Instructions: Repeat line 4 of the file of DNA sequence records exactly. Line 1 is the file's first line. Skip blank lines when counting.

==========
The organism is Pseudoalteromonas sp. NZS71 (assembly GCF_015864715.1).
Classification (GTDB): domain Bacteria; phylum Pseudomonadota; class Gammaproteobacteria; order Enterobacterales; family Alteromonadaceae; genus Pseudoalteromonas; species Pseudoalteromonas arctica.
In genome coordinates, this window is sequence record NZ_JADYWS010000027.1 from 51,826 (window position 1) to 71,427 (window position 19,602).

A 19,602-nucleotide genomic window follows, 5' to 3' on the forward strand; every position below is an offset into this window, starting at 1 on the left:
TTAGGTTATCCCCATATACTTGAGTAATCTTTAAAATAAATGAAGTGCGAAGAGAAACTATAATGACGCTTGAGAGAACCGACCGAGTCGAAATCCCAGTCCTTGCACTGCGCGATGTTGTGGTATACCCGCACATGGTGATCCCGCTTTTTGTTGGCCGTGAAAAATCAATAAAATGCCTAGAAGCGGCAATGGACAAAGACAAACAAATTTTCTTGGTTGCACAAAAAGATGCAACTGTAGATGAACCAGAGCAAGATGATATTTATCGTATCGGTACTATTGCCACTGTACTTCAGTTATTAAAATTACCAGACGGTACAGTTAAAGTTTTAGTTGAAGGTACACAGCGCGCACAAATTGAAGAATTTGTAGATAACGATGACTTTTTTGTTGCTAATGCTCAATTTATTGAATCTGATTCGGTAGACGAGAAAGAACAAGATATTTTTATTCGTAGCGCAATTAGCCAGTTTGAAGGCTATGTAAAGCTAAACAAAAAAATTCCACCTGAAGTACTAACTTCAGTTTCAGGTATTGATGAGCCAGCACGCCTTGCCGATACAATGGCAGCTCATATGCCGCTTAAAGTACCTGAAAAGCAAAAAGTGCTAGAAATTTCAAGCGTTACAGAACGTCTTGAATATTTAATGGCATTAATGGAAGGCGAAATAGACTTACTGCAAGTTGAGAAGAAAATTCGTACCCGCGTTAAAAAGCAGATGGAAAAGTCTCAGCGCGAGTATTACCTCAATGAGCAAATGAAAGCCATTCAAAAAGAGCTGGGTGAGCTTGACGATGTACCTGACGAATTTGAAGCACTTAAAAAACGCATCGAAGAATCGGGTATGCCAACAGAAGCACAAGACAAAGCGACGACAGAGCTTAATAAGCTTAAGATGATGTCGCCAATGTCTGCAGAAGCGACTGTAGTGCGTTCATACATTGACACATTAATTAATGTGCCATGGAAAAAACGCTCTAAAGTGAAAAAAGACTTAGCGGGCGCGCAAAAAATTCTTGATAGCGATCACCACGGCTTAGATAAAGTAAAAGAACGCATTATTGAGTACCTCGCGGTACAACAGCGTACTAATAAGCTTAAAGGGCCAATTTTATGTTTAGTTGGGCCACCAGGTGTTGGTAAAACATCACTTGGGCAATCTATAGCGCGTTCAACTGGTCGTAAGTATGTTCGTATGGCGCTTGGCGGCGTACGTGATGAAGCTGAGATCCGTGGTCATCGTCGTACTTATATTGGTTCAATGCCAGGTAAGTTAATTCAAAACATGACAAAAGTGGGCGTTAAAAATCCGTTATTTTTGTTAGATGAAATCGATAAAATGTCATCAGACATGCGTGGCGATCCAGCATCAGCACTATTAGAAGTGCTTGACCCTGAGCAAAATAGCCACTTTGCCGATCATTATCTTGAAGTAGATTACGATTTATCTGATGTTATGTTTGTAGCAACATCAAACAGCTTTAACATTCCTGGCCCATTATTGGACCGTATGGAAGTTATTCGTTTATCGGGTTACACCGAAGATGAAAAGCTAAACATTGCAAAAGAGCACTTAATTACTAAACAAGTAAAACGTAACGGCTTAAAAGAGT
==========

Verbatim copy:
A 19,602-nucleotide genomic window follows, 5' to 3' on the forward strand; every position below is an offset into this window, starting at 1 on the left: